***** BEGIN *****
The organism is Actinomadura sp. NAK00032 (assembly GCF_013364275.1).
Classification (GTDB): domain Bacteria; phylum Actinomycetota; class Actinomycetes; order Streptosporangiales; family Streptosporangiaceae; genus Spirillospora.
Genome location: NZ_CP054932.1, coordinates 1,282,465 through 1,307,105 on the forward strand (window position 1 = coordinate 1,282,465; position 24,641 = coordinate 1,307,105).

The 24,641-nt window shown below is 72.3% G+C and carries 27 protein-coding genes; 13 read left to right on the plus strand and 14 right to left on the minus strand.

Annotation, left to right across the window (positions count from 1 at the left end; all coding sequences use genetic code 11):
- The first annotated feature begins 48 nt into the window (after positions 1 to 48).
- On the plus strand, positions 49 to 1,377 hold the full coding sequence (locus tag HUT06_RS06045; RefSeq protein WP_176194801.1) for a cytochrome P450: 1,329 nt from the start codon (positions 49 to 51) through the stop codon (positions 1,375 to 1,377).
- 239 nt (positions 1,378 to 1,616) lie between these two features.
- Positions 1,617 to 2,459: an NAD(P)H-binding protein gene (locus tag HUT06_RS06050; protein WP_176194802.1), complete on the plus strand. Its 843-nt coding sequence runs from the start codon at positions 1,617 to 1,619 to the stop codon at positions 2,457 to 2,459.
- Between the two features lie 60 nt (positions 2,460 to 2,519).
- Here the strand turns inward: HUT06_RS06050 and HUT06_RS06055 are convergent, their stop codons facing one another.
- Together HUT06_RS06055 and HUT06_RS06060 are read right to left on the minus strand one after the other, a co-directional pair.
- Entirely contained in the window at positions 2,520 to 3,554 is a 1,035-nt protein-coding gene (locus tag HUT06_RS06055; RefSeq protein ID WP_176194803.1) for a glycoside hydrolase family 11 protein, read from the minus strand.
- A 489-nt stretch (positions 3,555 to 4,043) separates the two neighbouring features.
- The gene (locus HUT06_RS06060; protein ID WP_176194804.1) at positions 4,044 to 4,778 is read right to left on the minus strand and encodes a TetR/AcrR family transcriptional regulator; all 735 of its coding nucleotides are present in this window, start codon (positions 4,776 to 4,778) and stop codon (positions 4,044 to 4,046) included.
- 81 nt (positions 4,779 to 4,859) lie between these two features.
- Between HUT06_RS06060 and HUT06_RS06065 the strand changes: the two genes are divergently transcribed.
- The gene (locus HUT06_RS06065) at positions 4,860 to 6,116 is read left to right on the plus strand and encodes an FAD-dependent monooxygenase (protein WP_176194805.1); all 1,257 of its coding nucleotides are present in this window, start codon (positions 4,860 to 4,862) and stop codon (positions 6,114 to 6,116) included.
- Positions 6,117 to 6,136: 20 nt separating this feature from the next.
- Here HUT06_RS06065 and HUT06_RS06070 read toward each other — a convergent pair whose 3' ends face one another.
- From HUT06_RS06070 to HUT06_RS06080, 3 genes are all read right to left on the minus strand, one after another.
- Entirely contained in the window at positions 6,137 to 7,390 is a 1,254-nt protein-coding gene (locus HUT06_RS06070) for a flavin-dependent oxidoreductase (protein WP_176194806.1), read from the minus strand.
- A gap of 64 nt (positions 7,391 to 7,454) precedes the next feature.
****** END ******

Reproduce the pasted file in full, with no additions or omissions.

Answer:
The organism is Actinomadura sp. NAK00032 (assembly GCF_013364275.1).
Classification (GTDB): domain Bacteria; phylum Actinomycetota; class Actinomycetes; order Streptosporangiales; family Streptosporangiaceae; genus Spirillospora.
Genome location: NZ_CP054932.1, coordinates 1,282,465 through 1,307,105 on the forward strand (window position 1 = coordinate 1,282,465; position 24,641 = coordinate 1,307,105).

The 24,641-nt window shown below is 72.3% G+C and carries 27 protein-coding genes; 13 read left to right on the plus strand and 14 right to left on the minus strand.

Annotation, left to right across the window (positions count from 1 at the left end; all coding sequences use genetic code 11):
- The first annotated feature begins 48 nt into the window (after positions 1 to 48).
- On the plus strand, positions 49 to 1,377 hold the full coding sequence (locus tag HUT06_RS06045; RefSeq protein WP_176194801.1) for a cytochrome P450: 1,329 nt from the start codon (positions 49 to 51) through the stop codon (positions 1,375 to 1,377).
- 239 nt (positions 1,378 to 1,616) lie between these two features.
- Positions 1,617 to 2,459: an NAD(P)H-binding protein gene (locus tag HUT06_RS06050; protein WP_176194802.1), complete on the plus strand. Its 843-nt coding sequence runs from the start codon at positions 1,617 to 1,619 to the stop codon at positions 2,457 to 2,459.
- Between the two features lie 60 nt (positions 2,460 to 2,519).
- Here the strand turns inward: HUT06_RS06050 and HUT06_RS06055 are convergent, their stop codons facing one another.
- Together HUT06_RS06055 and HUT06_RS06060 are read right to left on the minus strand one after the other, a co-directional pair.
- Entirely contained in the window at positions 2,520 to 3,554 is a 1,035-nt protein-coding gene (locus tag HUT06_RS06055; RefSeq protein ID WP_176194803.1) for a glycoside hydrolase family 11 protein, read from the minus strand.
- A 489-nt stretch (positions 3,555 to 4,043) separates the two neighbouring features.
- The gene (locus HUT06_RS06060; protein ID WP_176194804.1) at positions 4,044 to 4,778 is read right to left on the minus strand and encodes a TetR/AcrR family transcriptional regulator; all 735 of its coding nucleotides are present in this window, start codon (positions 4,776 to 4,778) and stop codon (positions 4,044 to 4,046) included.
- 81 nt (positions 4,779 to 4,859) lie between these two features.
- Between HUT06_RS06060 and HUT06_RS06065 the strand changes: the two genes are divergently transcribed.
- The gene (locus HUT06_RS06065) at positions 4,860 to 6,116 is read left to right on the plus strand and encodes an FAD-dependent monooxygenase (protein WP_176194805.1); all 1,257 of its coding nucleotides are present in this window, start codon (positions 4,860 to 4,862) and stop codon (positions 6,114 to 6,116) included.
- Positions 6,117 to 6,136: 20 nt separating this feature from the next.
- Here HUT06_RS06065 and HUT06_RS06070 read toward each other — a convergent pair whose 3' ends face one another.
- From HUT06_RS06070 to HUT06_RS06080, 3 genes are all read right to left on the minus strand, one after another.
- Entirely contained in the window at positions 6,137 to 7,390 is a 1,254-nt protein-coding gene (locus HUT06_RS06070) for a flavin-dependent oxidoreductase (protein WP_176194806.1), read from the minus strand.
- A gap of 64 nt (positions 7,391 to 7,454) precedes the next feature.